2. What I like about running these things is that it sucks. The exhausting suffering is the best medicine for your brain. I don't think I've ever "maxed out" myself, but the ability to push through suffering is one skill that I would love to have total control over.
  3. Just because a mountain is a 14er doesn't make it more fun than any 13er, 12er, 11er or anything else. I was happy to add these summits to my collection, but they weren't necessarily super fun. Even Mt Sanitas here in Boulder has more varied and prettier terrain and it only gets to something like 7,000ft. I really think that the concept of a 14er gets blown up too big sometimes. Sure its cool to try and "collect" them; but if you are looking for a better experience, being a 14er is not immediate qualification as a spectacular mountain.
  4. One never "wins" on a mountain (or nature for that matter). You don't conquer it, you don't defeat it. These things have lasted for thousands of years, and they will always be bigger and better than any person. Its the dealer always wins scenario. 
Ok, so maybe I went full Boulder-hippy there but being in the mountains for almost 25 hours this weekend gave me a lot of thinking time.

Saturday, September 7, 2013

Devil's Thumb Thing

Devil's Thumb to "Nearby Summit"

Got way too ambitious this weekend thinking I could run another 20+ miler after already being at 53 miles for the week thus far. Obviously I did not finish all 20+ miles. My goal was to the same Devil's Thumb pass I do all the time and then head South, summit Mt. Jasper then Mt. Neva then descend down to Arapahoe Pass/4th of July Campground back to the main Hessie trail head. So what I realized once I got to the divide was that A) this loop was really hard B) there was no way I would finish it today. Also, I got a new camera!

Took the early bus to Ned then took the shuttle to Hessie. Run started off really well, especially considering I got about 3.75 hours of sleep. I had taken Friday off so I often felt a weird kind of tired where my legs wanted to go but my mind wanted to stop. based off my GPS I was holding 12:30's basically all the way to Jasper Lake. Here is butt load of pictures of the way up (with my new camera).

 Jasper Lake still looked like a puddle with runoff all but gone at this point. Normally I take my first extended break here, but I was feeling really good so I decided to postpone till Devil's Thumb Lake for my extended break. Starting to not feel as good as I got to Devil's Thumb Lake I took a short break, ate a gel and decided I would try and push hard on the wall of ascent up to the divide. That never works, because it is really steep.

 I got probably 3/4 up at a blistering 25 minute pace (Edit: Yeah right, 25 minutes its barely walking. MapMyRun can be stupid on these steeps sometimes; GarminConnect more accurately says I was at like 18 minute pace), which on that hill felt like about a 4:20 mile in my mind. Then I realized I was pretty tired so I took a little climbing excursion to a rocky thing near the trail. Sat up there for maybe 5 minutes and messed the new camera. More rando photos:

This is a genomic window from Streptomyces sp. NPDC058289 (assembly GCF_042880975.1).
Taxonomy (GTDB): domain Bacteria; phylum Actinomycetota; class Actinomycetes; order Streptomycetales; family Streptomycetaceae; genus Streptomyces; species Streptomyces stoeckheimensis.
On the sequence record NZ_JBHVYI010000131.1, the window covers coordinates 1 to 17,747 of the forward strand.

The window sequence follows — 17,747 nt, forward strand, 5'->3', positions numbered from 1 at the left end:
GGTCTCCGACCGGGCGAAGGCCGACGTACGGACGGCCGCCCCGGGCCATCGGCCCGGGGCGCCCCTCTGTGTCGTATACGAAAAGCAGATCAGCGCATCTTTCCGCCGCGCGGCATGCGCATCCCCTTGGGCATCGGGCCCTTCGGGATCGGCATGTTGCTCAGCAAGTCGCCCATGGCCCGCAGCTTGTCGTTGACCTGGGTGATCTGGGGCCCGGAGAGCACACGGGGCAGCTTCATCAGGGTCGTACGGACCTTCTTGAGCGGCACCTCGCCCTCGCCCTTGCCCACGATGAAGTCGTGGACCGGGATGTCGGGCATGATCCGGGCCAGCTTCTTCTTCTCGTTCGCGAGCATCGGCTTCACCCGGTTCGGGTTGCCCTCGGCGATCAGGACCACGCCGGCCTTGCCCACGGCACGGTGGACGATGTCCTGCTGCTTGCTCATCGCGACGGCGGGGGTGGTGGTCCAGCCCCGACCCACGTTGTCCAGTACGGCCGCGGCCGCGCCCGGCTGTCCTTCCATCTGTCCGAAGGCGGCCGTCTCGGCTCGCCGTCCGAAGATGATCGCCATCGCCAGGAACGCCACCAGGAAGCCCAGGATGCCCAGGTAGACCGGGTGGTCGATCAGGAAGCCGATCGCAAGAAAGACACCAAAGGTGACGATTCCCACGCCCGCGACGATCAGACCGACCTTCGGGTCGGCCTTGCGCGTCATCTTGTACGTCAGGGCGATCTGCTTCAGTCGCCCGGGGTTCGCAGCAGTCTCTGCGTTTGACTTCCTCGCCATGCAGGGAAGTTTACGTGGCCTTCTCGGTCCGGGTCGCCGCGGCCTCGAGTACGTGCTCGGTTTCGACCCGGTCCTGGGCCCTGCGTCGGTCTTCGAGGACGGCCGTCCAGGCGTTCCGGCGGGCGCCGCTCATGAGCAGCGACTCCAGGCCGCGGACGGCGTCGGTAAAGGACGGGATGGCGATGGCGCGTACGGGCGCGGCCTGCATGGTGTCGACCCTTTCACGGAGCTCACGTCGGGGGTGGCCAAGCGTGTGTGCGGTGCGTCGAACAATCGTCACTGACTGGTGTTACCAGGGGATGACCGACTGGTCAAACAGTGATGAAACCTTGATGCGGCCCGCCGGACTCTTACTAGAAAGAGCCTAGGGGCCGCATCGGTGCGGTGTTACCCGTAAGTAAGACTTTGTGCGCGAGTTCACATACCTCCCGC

Also these shoes are bomb. They're the Altra Superiors, they're kind minimalist but not too much. Just perfect.
Pounded my way up to the divide up the final bit of climbing at about an hour in total time. Meaning my average at this point went from around 13 to 17 minutes per mile just from the maybe a mile of steep. The divide was totally empty except for one guy way in the distance working his way over to the mountain which I thought was Jasper. Photo spam from the divide:

Love them meadows
I walked up a bit thinking I was ready to keep going, but an extended break sounded nice so I found a nice spot in the grass, layed down, ate some food, responded to some texts (you get full bars once you get to the top, no service everywhere else) and realized I did not bring enough water. Usually I don't need too much (I have a friend that refers to me as a cactus when it comes to my nutrition/water on the go), so I wasn't worried at this point. I climbed a small hill then descended back down to the base of what I thought was Mt. Jasper, apparently it was called Peak 12626 or something stupid like that. Regardless, it was defeatingly hard. There was no trail so I figured I go for the direct line which meant charging up 16% (Edit 2: again 16% is just not true, this was practically a climb, its steep enough to touch the ground in front of you while standing upright. Probably closer to 30%) grade. I went to my method of picking a rock, running to it, dying, being reborn and repeating. There were like 9 false summits which made it all the more difficult mentally. I was really tired at this point. I got to the top and needed water, enough that there was about 4 oz at most left for the remaining 10 miles which from the looks of where I was headed

would take a really, really long time. I sat pondering for a bit and decided to again ditch the loop and make it an out and back. Less than 4 hours of sleep, a heavy distance/hills week (in which I missed 70 miles by 3 miles) probably contributed a lot, but I would say running a (some) 14ers is easier than this double summit loop. Someday I'll return more rested and prepared and give it another shot, its definitely doable. I was also craving Gatorade as the lake below looked like a pool of blue Gatorade.

I descended the absurdly steep, trail-less, poorly named mountain which was pretty fun. The view of the thumb from this area is really cool too:

Its the big thing that looks vaguely like a thumb
There is a decent hill back to the official Devil's Thumb Pass trail, which my legs were screaming at me not to do, so I decided to go down this talus steep thing. It was weird and slidy, kinda fun I suppose.

This turned out to be really stupid because it dumped me into a bushy swamp area and I had to furiously bushwhack my way back to the trail. 

The swampy area is right around the lake, the trail is just on the other side. So close but so far away...
At this point I was getting pretty exhausted and my legs felt horrid. Especially my left quad. It was very displeased. It was 12:10 at this point and there was a bus at 1:30 I wanted to get to. I had a gel and ran very uncomfortably down. The quad continued to feel worse and worse. My pace was descent at first, staying in the mid 10's right on pace for a close call for making the bus. It hurt a ton, but I wanted to get home. For some reason when my GPS ran out of battery that was the final straw, the quad was in this weird sore/tired/cramping state that I did not approve of. I threw in the towel for running. I walked like 2 miles which felt super disgraceful for me since I always prefer to run everything I can. Still, I think it was the right decision. Realistically there was no way I would make that bus, so I hobbled along babying the leg and enjoying the scenery. I ended walking most of the way with the only other guy I saw up on the divide. We didn't know at first, but we got talking about where we went and figured it out. He had a dog that was a champ. There was definitely some high class 2 low class 3 in there which for a dog is nuts. Of course I missed the bus, but the shuttle took me to Nederland and I went to a coffee shop. It was actually pretty nice to just chill up there for a bit.